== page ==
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From left are Brian Peacock '12, Laurie Caslake, associate professor and head of biology, Arthur Kney, associate professor and head of civil and environmental engineering, and Annie Mikol '13.

After she graduates from Lafayette, Andrea Mikol ’13 (Wind Gap, Pa.) plans to attend graduate school to study environmental engineering. She has already started compiling an impressive resume by working on an interdisciplinary research project and making a presentation at the American Water Works Association Pennsylvania Section conference.

This was the first professional conference Mikol has attended, and she did an excellent job as the research placed second among a mix of undergraduate and graduate teams. The project, which Brian Peacock ’12 (Haddonfield, N.J.) began last summer and Mikol joined in the fall, uses colonies of bacteria, called biofilms, to remove chemicals from wetlands. Art Kney, associate professor and head of civil and environmental engineering, and Laurie Caslake, associate professor and head of biology, are advising the research.

According to Peacock, a civil engineering major, wetlands play an important role in the environment by filtering and storing water, cycling important nutrients, and as a habitat for many species. The biofilms they are using can be found naturally in the wetlands environment and are noninvasive.

“The goal of the project is to model a wetland biofilm growth and chemical transformation, primarily to be used as a tool for water and wastewater treatment technologies,” explains Mikol, an engineering studies major. “A biofilm is a complex aggregation of microorganisms that adhere to and grow on a surface, like the slime on river rocks or the plaque on your teeth. We’re mainly interested in biofilms that occur in natural wetlands, and we will initially study the chemical transformation of nitrogenous compounds through the activity of the biofilm. This is important for water and wastewater treatment technologies because an excess of nitrogen in the effluent water can cause algae blooms in the body of water in which the effluent is released, and can eventually reduce the oxygen in the water.”

Environmental engineering and biology are fields Mikol and Caslake are passionate about, and their interest in them is precisely why Peacock and Kney brought them on board.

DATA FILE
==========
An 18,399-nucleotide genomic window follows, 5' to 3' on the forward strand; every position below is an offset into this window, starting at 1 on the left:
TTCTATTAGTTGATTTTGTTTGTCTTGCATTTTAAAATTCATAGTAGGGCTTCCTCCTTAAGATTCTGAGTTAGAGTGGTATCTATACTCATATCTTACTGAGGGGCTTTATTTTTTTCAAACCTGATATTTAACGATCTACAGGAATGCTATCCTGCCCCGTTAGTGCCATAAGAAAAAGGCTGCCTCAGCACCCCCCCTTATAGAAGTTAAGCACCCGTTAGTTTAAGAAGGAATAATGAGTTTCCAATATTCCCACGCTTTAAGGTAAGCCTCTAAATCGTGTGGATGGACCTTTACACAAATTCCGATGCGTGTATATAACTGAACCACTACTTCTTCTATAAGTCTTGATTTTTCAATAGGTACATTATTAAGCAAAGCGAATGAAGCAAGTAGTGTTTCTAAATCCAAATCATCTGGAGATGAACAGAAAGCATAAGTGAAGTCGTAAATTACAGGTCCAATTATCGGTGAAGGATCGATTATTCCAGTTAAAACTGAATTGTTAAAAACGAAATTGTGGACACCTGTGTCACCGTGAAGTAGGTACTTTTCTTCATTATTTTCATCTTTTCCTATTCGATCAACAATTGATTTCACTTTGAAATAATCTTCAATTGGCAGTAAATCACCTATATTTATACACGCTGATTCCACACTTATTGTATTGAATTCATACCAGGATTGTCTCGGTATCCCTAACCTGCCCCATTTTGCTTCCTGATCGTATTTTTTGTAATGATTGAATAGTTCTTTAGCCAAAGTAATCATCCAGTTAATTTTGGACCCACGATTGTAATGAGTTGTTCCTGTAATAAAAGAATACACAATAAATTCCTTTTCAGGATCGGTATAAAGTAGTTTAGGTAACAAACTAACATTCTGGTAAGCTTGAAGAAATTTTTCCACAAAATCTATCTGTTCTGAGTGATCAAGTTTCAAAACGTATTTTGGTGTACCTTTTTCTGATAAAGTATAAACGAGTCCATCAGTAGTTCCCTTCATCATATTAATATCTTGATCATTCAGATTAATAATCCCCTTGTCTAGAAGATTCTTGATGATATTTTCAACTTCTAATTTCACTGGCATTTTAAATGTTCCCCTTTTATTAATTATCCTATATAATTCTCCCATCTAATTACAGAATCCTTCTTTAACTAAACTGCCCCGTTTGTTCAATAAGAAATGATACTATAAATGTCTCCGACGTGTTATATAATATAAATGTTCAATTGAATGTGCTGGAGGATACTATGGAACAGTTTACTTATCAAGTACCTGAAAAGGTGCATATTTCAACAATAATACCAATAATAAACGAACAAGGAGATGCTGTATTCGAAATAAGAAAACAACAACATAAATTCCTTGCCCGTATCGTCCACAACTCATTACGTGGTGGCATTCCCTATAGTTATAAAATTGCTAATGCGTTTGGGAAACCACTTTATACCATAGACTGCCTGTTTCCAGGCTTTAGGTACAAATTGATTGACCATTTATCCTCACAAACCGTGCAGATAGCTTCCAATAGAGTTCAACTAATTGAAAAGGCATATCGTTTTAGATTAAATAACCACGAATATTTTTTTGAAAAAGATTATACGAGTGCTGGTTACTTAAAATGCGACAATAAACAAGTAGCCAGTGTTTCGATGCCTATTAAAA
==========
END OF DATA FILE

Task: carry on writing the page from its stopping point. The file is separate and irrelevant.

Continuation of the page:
“I’m hopeful that research like this will help find solutions to the emerging environmental problems we face today,” Mikol says. “It’s exciting to be involved in research that links two fields of study that I’m very interested in.”

Peacock is fascinated with the field of ecological engineering, which uses artificial ecosystems to treat and use waste. He plans to pursue a Ph.D. in the field and will continue his research on wetlands for his senior honors thesis. His work has garnered him two national awards: a 2011 Udall Scholarship and an Environmental Protection Agency-Greater Research Opportunity fellowship.

He believes Lafayette’s undergraduate opportunities and one-on-one attention from faculty have helped him develop the skills he’s needed to be so successful.

“The research facilities are outstanding and the small size of the school has enabled me to access all of the facilities with unprecedented ease,” says Peacock. “It has been great to work closely with professors and have the freedom to explore my own ideas.”

The flexibility of her major is a perfect fit for Mikol, who chose engineering studies so she could focus on environmental engineering classes while still gaining exposure to biology.

“Environmental engineering is a fairly broad field, and I’ve come to find that students come into the field wanting to explore a wide variety of topics,” Kney explains. “I have also found that in order to get the greatest success on a project, student interest is a very important piece of the puzzle. Annie is a great example of a student that has found her passion based on courses and hands-on activities. How lucky we are to work with such gifted students.”

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